Earlier in the meeting, city planning director Eric Angstadt told the council that city staff do not believe there was any error as far as proposed zoning change notifications. In his staff report, he wrote that the council decision to change the zoning in the neighborhood “was properly noticed and was the culmination of numerous years of the [Downtown Area Plan] planning process.” He added: “The time for challenging the validity of any part of those actions has long passed.”

Angstadt did say, however, that some senior housing residents did not receive a hard copy letter to alert them of the zoning changes due to a computer programming error that has since been fixed; but those letters are, he said, not required by Berkeley’s municipal code in re-zoning matters.

Councilwoman Linda Maio called the distance between the properties “quite extraordinary,” and said “you just don’t get that” degree of separation between structures in Berkeley. She said she understood that having the project next door would be an adjustment for seniors, but that to expect things to “not change at all” would be unrealistic.

Councilman Max Anderson, with support from Councilman Kriss Worthington, tried to get council support to hold a public hearing about the project at a later date, but Councilman Gordon Wozniak instead moved to have council uphold the zoning board’s decision, in line with the staff recommendation on the matter.

“We have a project that meets all the current zoning, goals and requirements, and will contribute to the Housing Trust Fund,” he said, noting that there have already been six public meetings on the project. “I don’t see where we have any reason to turn this down.”

Councilwoman Susan Wengraf concurred. ”We’ve passed the Downtown Plan and this is the kind of project that I thought we wanted,” she told her fellow council members. “It’s very unfortunate that the sunlight on those [senior] units is going to be impacted, but I can’t see that having a public hearing is going to lead to anything different. That’s just the situation.”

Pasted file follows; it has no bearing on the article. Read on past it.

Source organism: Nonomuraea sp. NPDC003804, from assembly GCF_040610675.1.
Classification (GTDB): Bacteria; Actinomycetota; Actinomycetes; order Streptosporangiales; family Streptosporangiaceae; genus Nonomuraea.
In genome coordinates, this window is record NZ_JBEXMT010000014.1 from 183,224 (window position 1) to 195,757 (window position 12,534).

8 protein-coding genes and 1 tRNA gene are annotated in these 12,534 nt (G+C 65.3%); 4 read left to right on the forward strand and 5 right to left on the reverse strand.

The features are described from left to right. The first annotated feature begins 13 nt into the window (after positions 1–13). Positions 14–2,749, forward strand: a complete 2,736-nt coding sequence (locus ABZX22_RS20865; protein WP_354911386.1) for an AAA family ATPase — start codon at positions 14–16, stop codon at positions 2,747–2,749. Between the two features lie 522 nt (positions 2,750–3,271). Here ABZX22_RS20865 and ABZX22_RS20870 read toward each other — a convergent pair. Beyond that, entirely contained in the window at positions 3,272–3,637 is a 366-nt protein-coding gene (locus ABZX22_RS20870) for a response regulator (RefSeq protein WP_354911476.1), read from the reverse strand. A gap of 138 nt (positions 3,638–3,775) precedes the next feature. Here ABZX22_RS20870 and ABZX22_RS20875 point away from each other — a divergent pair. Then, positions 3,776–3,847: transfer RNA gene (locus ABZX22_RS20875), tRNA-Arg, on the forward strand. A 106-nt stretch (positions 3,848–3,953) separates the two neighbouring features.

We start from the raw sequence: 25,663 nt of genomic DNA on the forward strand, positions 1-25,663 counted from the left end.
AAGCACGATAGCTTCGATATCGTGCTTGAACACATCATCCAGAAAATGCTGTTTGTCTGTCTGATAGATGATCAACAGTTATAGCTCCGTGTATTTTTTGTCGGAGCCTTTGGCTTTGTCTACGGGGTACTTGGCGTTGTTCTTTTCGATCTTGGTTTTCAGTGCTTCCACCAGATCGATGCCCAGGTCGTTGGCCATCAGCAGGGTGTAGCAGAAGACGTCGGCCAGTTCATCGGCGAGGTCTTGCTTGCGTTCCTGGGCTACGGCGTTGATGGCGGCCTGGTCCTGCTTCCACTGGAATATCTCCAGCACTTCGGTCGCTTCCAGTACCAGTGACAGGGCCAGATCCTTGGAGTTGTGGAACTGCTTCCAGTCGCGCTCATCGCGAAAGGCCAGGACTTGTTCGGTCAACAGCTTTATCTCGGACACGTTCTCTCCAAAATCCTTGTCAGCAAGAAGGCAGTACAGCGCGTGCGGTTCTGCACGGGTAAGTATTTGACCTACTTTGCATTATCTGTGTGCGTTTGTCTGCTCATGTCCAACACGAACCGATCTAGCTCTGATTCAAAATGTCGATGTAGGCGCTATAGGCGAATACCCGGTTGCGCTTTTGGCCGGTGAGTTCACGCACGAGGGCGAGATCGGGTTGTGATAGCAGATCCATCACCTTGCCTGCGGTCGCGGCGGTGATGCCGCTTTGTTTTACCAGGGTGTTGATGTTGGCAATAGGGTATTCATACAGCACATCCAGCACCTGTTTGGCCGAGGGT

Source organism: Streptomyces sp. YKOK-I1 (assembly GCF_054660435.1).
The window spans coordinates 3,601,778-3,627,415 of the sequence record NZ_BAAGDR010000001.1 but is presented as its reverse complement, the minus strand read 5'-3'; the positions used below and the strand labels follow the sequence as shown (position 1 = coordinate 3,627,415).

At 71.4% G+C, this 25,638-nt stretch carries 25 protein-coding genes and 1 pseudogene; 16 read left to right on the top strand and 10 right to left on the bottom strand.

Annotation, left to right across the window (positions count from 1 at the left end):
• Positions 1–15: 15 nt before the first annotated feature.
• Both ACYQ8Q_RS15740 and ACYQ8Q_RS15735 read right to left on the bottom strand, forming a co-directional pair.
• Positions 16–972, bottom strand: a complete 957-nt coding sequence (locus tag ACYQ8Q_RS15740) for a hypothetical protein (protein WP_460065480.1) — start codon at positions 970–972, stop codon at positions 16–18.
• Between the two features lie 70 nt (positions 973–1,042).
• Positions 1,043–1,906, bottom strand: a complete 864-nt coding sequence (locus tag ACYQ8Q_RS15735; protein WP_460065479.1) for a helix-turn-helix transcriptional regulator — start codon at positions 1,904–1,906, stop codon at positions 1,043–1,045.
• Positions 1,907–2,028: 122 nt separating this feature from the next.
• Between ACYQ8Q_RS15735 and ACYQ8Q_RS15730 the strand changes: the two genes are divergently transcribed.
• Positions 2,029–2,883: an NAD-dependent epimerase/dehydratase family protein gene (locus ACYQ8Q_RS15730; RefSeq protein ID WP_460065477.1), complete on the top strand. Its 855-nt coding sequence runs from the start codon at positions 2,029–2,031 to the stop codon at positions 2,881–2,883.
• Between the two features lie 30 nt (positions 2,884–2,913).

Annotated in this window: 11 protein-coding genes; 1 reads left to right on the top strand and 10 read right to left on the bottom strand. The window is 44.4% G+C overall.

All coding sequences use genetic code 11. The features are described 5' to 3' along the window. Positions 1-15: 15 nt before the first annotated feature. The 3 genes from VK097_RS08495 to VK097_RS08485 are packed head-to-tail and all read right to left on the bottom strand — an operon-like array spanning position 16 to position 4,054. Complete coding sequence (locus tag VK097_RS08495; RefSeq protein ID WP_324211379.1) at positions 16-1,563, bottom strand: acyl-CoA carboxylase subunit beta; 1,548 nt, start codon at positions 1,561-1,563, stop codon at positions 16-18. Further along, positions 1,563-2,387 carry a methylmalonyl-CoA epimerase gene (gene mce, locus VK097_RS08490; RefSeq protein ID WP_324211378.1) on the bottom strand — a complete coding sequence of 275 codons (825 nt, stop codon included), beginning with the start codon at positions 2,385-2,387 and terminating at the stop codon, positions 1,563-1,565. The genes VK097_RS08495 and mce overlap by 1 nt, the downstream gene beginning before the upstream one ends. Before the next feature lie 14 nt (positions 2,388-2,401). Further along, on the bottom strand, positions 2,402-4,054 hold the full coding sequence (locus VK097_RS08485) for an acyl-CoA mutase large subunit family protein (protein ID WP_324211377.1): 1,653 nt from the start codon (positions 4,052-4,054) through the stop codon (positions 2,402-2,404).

The council voted 6-3 — with Worthington, Arreguín and Anderson in the minority — to uphold the zoning board’s decision.

Questions about proper notification

After the vote, during a short recess, appellant Stine said he continued to be troubled by what he views as a failure to properly notify residents about neighborhood zoning changes.

Stine said he thought the council was “amazingly abdicating its duties in the face of all these procedural errors.” He and his wife, Kathryn, said, at this point, only a grand jury process could potentially halt the development, but that it would cost at least $10,000 to prepare the required administrative record for that endeavor.

Added Kathryn Stine: “There’s a severe lack of empathy on the part of the City Council members who voted to push this through. There’s a lack of empathy and a lack of understanding.”

 

Source: Berkeleyside [http://feedproxy.google.com/~r/berkeleyside/XGaT/~3/CcOLxFtEP2Q/]